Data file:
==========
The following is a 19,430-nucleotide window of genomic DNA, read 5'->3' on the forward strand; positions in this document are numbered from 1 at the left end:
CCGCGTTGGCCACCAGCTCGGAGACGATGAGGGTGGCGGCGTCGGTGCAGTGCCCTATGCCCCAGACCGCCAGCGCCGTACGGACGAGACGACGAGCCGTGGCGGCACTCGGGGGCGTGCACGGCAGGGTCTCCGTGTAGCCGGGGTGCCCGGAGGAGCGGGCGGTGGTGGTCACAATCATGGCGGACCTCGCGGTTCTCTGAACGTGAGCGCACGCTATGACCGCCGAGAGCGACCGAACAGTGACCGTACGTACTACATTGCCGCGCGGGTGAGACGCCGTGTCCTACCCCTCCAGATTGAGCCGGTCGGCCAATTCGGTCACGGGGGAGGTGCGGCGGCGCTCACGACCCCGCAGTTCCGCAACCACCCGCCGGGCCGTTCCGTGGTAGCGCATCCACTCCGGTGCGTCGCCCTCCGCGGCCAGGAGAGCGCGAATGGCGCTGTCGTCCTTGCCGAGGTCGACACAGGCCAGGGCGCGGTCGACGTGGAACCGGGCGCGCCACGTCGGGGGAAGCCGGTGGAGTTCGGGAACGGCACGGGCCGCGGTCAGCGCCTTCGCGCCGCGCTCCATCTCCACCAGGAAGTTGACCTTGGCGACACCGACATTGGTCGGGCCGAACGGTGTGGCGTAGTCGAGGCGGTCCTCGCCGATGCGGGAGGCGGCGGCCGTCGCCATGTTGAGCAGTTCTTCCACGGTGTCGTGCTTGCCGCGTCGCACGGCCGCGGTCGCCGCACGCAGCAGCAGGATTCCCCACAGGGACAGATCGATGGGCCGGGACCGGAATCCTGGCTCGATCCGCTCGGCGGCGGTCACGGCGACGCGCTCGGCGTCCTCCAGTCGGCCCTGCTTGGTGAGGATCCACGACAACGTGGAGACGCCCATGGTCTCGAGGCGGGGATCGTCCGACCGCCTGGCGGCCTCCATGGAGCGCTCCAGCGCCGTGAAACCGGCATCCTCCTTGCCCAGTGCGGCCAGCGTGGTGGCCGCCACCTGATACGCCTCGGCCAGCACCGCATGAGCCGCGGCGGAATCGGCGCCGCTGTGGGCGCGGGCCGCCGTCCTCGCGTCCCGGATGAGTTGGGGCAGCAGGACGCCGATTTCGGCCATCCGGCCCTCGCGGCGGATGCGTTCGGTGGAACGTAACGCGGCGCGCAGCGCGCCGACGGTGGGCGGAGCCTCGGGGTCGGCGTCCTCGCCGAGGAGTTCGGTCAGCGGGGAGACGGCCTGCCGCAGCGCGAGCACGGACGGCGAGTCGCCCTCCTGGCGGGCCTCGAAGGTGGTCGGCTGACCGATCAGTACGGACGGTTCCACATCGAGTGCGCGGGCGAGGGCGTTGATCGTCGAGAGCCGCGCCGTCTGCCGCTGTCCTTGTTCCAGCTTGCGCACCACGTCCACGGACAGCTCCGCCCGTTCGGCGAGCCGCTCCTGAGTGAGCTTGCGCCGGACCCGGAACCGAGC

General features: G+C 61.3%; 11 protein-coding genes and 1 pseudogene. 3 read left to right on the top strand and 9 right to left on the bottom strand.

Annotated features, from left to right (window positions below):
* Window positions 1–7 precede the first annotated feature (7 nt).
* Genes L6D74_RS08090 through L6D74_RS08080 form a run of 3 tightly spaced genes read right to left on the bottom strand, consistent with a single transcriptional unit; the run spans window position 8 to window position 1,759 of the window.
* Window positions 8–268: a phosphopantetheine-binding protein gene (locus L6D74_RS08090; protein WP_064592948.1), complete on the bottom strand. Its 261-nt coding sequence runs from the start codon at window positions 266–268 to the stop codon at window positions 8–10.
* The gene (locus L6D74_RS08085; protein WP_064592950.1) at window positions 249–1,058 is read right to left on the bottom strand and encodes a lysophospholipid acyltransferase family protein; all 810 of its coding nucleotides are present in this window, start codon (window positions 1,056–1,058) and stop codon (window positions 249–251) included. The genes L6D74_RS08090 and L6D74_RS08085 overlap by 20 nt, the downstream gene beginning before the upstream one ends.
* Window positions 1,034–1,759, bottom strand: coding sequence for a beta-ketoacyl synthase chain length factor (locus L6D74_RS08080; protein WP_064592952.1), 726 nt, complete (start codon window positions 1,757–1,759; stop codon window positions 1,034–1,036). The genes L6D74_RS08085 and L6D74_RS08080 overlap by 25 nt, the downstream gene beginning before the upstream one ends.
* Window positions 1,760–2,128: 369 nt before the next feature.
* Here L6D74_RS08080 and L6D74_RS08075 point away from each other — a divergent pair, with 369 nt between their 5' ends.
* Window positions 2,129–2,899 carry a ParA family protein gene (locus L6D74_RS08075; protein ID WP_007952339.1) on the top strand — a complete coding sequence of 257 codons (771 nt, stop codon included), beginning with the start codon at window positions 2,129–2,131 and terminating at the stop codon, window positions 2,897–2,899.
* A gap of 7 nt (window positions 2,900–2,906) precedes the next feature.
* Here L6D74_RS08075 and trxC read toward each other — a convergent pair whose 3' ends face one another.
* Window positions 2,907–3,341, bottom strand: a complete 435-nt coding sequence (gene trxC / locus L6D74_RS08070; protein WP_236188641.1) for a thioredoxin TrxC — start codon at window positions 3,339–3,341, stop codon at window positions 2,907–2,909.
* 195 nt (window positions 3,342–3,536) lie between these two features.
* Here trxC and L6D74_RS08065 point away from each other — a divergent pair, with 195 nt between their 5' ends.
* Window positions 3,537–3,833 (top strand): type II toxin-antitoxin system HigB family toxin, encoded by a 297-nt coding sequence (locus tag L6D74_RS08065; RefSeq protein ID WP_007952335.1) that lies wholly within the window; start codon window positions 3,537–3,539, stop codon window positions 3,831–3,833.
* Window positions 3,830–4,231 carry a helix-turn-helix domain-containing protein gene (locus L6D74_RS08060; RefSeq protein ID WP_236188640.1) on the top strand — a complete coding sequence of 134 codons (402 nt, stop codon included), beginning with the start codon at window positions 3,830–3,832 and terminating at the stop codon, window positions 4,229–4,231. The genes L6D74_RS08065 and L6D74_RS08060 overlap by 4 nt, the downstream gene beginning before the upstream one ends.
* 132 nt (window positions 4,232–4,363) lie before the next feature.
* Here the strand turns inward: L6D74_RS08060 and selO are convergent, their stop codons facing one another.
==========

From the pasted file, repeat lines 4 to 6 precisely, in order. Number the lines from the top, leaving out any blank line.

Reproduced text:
Annotated features, from left to right (window positions below):
* Window positions 1–7 precede the first annotated feature (7 nt).
* Genes L6D74_RS08090 through L6D74_RS08080 form a run of 3 tightly spaced genes read right to left on the bottom strand, consistent with a single transcriptional unit; the run spans window position 8 to window position 1,759 of the window.